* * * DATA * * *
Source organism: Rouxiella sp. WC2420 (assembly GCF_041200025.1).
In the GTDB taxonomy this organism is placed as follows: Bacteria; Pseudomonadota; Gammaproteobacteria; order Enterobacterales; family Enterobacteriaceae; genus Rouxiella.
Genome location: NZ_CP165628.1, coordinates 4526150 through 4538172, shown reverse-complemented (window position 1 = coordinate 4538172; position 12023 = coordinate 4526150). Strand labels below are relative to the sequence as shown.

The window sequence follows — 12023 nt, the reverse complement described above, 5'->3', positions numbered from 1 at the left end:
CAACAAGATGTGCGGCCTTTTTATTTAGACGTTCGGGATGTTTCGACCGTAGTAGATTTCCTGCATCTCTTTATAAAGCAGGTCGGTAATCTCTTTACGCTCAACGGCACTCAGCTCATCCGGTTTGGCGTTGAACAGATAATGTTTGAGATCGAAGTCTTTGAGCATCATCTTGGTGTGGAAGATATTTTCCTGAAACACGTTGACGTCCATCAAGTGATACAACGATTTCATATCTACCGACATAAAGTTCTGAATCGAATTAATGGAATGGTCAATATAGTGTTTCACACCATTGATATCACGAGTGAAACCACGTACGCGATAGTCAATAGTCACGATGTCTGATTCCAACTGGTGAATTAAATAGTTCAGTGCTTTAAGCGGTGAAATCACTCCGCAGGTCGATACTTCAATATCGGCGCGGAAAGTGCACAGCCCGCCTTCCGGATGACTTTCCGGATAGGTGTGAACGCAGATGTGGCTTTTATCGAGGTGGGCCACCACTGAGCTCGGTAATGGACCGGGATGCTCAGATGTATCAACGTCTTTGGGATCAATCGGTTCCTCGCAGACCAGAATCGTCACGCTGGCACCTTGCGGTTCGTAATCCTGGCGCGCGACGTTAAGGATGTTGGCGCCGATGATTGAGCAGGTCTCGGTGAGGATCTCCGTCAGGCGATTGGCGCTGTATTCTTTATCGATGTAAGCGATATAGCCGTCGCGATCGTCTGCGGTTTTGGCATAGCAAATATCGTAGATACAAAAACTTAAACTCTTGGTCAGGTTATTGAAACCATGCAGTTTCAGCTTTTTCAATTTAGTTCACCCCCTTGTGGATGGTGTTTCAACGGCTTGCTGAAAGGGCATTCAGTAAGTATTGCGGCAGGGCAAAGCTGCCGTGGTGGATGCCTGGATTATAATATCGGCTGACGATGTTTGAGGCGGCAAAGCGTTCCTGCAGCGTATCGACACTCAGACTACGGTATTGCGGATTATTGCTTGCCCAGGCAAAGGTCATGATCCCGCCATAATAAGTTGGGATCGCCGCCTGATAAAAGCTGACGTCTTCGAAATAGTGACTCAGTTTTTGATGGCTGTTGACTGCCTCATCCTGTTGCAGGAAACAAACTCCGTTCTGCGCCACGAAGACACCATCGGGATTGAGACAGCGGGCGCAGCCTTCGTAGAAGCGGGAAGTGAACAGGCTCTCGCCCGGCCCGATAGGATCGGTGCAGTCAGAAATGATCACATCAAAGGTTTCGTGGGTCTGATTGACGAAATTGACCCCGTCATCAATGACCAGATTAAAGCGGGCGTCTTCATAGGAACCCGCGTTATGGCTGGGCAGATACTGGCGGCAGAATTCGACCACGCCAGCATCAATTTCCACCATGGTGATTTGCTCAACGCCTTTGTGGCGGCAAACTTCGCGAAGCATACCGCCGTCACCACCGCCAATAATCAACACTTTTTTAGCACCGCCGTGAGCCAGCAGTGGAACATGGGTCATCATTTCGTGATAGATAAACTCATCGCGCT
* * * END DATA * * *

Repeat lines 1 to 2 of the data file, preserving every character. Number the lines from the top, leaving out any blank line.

Source organism: Rouxiella sp. WC2420 (assembly GCF_041200025.1).
In the GTDB taxonomy this organism is placed as follows: Bacteria; Pseudomonadota; Gammaproteobacteria; order Enterobacterales; family Enterobacteriaceae; genus Rouxiella.